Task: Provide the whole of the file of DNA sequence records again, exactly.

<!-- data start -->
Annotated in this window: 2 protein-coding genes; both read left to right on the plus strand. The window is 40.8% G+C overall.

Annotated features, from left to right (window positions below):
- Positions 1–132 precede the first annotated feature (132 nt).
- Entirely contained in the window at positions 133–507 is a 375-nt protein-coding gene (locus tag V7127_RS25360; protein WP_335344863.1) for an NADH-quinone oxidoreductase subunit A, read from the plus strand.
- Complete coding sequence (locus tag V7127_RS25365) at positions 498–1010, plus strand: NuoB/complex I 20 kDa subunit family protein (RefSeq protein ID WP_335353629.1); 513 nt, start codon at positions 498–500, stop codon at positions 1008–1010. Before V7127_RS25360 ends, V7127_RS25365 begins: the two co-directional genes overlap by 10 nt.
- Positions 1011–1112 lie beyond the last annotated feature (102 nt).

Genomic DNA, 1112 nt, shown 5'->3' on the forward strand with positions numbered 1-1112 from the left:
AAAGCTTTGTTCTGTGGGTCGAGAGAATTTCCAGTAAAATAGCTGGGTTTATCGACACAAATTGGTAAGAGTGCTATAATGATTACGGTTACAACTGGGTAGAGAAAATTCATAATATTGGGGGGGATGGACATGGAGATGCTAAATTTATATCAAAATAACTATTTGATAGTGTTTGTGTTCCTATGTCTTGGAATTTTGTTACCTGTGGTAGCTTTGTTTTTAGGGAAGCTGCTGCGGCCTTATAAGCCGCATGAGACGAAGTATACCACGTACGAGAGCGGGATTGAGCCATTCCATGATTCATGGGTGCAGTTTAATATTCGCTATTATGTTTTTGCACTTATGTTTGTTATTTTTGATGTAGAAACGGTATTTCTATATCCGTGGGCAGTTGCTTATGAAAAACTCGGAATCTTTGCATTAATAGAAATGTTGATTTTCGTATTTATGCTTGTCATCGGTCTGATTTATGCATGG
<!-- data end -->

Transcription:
Annotated in this window: 2 protein-coding genes; both read left to right on the plus strand. The window is 40.8% G+C overall.

Annotated features, from left to right (window positions below):
- Positions 1–132 precede the first annotated feature (132 nt).
- Entirely contained in the window at positions 133–507 is a 375-nt protein-coding gene (locus tag V7127_RS25360; protein WP_335344863.1) for an NADH-quinone oxidoreductase subunit A, read from the plus strand.
- Complete coding sequence (locus tag V7127_RS25365) at positions 498–1010, plus strand: NuoB/complex I 20 kDa subunit family protein (RefSeq protein ID WP_335353629.1); 513 nt, start codon at positions 498–500, stop codon at positions 1008–1010. Before V7127_RS25360 ends, V7127_RS25365 begins: the two co-directional genes overlap by 10 nt.
- Positions 1011–1112 lie beyond the last annotated feature (102 nt).

Genomic DNA, 1112 nt, shown 5'->3' on the forward strand with positions numbered 1-1112 from the left:
AAAGCTTTGTTCTGTGGGTCGAGAGAATTTCCAGTAAAATAGCTGGGTTTATCGACACAAATTGGTAAGAGTGCTATAATGATTACGGTTACAACTGGGTAGAGAAAATTCATAATATTGGGGGGGATGGACATGGAGATGCTAAATTTATATCAAAATAACTATTTGATAGTGTTTGTGTTCCTATGTCTTGGAATTTTGTTACCTGTGGTAGCTTTGTTTTTAGGGAAGCTGCTGCGGCCTTATAAGCCGCATGAGACGAAGTATACCACGTACGAGAGCGGGATTGAGCCATTCCATGATTCATGGGTGCAGTTTAATATTCGCTATTATGTTTTTGCACTTATGTTTGTTATTTTTGATGTAGAAACGGTATTTCTATATCCGTGGGCAGTTGCTTATGAAAAACTCGGAATCTTTGCATTAATAGAAATGTTGATTTTCGTATTTATGCTTGTCATCGGTCTGATTTATGCATGG